For starters, there is the ABC method:
Learn how to untangle our thoughts, feelings and actions. Dr Albert Ellis, one of the founders of cognitive behavioural therapy, developed the A-B-C model, which is a useful way of separating your thoughts out. A is the Activating Event, or thing that happened; B is the Belief, or the thoughts that immediately run through our head; and C is for Consequences, or the emotions we feel and how we react as a result.
Here's an example of the how the same event can impact how we feel and behave and how different minds and attitudes react to both : The Activating Event is that you are working hard to meet a fast approaching deadline, and your boss has asked you twice this week about how it's going and to give you friendly reminders.
Harry's thought process is:
(B)elief--"She thinks I'm not capable of completing this job, I'm not working fast enough, I should have finished this by now and sent it to her. I can't do anything on my own that she has to continually check up on me."
(C)onsequence--Feels stressed and worried. Isn't able to concentrate on the project, self-confidence goes out the window and continues to make unnecessary mistakes.
Mary's thought process is:
(B)elief--I know this is an important project, I'm glad that she keeps checking in to make sure I have everything covered. She is so supportive and cares so much about her job and mine as well.
(C)onsequence--Feels reassured and calm. Continues to work on project and ensures it's perfect before it's sent to her boss.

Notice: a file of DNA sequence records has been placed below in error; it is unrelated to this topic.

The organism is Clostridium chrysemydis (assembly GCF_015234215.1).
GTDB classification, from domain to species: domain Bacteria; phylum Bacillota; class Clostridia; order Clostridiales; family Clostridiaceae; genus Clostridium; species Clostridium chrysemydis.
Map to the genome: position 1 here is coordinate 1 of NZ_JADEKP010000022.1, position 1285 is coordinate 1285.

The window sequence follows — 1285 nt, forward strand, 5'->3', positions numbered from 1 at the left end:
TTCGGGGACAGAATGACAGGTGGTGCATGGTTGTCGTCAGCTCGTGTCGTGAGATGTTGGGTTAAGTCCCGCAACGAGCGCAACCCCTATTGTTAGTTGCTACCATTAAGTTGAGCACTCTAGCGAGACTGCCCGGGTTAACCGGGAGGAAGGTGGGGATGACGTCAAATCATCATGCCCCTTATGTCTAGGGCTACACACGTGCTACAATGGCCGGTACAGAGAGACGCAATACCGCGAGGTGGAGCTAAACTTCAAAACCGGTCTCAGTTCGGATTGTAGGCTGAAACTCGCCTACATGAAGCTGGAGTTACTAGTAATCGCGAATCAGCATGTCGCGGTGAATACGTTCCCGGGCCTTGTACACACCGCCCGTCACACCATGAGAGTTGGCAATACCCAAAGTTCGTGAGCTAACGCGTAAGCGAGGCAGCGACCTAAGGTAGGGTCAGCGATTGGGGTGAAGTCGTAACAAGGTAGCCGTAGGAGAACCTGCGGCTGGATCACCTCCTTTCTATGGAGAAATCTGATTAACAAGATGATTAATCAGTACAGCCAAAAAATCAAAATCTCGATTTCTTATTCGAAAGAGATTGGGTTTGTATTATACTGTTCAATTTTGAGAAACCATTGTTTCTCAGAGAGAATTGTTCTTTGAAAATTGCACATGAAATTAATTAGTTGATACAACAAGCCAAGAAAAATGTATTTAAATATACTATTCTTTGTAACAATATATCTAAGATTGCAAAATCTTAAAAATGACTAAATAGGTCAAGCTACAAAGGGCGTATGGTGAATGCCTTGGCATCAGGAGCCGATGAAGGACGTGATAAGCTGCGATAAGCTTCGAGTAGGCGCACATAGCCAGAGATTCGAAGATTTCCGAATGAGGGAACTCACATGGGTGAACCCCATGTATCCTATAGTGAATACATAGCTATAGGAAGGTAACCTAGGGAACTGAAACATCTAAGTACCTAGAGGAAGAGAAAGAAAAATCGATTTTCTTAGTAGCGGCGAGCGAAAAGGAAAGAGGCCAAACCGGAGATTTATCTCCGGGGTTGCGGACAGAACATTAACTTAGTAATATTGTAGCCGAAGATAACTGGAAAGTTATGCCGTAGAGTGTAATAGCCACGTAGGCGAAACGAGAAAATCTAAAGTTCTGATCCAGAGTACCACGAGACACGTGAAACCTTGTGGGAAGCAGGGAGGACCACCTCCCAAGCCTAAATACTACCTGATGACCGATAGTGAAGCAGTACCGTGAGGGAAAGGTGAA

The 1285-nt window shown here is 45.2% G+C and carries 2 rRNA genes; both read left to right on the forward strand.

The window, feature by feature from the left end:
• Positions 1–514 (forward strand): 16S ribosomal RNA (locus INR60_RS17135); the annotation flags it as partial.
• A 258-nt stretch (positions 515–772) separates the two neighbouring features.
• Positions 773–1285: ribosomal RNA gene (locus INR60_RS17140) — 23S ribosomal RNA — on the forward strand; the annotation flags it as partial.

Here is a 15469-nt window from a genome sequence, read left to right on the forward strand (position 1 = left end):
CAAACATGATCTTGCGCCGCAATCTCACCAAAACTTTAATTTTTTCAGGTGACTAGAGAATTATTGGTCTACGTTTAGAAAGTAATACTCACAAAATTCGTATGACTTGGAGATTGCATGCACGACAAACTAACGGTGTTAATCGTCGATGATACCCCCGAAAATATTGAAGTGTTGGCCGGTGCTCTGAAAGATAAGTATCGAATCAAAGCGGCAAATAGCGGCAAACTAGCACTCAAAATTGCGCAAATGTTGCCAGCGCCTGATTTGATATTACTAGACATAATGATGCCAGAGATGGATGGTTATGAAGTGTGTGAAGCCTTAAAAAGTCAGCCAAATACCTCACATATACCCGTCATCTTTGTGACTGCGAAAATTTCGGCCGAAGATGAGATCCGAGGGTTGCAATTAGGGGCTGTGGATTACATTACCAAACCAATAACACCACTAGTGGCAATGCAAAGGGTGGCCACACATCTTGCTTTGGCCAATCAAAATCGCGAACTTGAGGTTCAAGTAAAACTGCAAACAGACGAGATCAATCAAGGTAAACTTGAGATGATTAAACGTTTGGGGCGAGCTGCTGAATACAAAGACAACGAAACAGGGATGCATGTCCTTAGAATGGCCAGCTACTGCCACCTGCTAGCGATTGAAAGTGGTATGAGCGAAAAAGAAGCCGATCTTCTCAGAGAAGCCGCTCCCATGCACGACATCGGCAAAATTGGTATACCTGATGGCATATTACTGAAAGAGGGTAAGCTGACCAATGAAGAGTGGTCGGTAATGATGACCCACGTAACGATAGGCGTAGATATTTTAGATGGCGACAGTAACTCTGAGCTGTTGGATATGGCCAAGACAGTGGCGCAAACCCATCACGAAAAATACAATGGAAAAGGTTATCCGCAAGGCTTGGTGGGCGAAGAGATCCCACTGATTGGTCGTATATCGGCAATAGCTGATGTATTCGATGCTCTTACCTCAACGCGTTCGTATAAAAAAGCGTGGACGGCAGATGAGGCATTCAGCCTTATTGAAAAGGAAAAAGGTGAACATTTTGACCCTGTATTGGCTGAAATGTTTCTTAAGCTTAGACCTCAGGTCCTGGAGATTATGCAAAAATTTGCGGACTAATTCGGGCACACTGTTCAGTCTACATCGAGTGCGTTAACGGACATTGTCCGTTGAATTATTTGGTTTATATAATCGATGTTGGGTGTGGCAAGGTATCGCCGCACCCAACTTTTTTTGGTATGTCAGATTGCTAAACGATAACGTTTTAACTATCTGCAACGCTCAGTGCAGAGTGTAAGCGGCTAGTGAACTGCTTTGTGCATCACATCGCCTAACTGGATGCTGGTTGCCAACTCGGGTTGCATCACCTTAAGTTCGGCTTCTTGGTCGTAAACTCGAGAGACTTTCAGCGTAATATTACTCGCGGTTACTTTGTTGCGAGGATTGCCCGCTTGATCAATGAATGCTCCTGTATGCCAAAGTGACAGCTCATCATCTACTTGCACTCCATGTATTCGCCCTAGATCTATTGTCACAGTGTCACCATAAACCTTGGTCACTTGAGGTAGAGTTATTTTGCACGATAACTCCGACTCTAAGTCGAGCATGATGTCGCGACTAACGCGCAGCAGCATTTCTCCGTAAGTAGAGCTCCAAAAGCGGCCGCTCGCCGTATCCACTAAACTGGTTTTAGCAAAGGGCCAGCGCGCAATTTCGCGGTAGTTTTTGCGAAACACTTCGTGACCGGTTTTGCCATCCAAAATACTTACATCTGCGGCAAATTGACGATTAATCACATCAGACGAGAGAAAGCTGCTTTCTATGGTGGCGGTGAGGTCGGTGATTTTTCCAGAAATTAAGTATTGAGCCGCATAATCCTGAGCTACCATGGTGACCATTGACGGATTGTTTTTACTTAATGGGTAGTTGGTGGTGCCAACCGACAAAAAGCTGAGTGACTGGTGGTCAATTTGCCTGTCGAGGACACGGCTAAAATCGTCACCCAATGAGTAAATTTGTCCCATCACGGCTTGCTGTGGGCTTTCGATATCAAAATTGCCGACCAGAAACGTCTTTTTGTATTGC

It's easy to believe that when bad things happen, it's the event itself that is making us feel the way that we do. Most people don't realize that a simple shift in their emotions can change their entire day and life. Sometimes we can think a situation is actually much worse than it seems and that response to a 'negative' event can drive stronger emotions and reactions. We then begin to fall into patterns and become accustomed to this way of thinking and this can be detrimental to our happiness not only in that moment but for a lifetime. Become skilled at recognizing your thoughts in response to things that happen to you. If they really are negative events that you endure, I'm not saying to brush them off just to be happier and positive. Look at the situation for what it truly is, understand the consequences and what caused those actions to happen. You then have two options to proceed with: dwell on the negative and let it eat you up or let it drive you to work that much harder to prove that you're better than the event that you experienced. If we can become skilled at recognizing our thoughts in response to the things that happen and knowing when these are inaccurate, we can become better at managing our emotional responses and choosing the appropriate reactions.
Photograph by Josh and Meg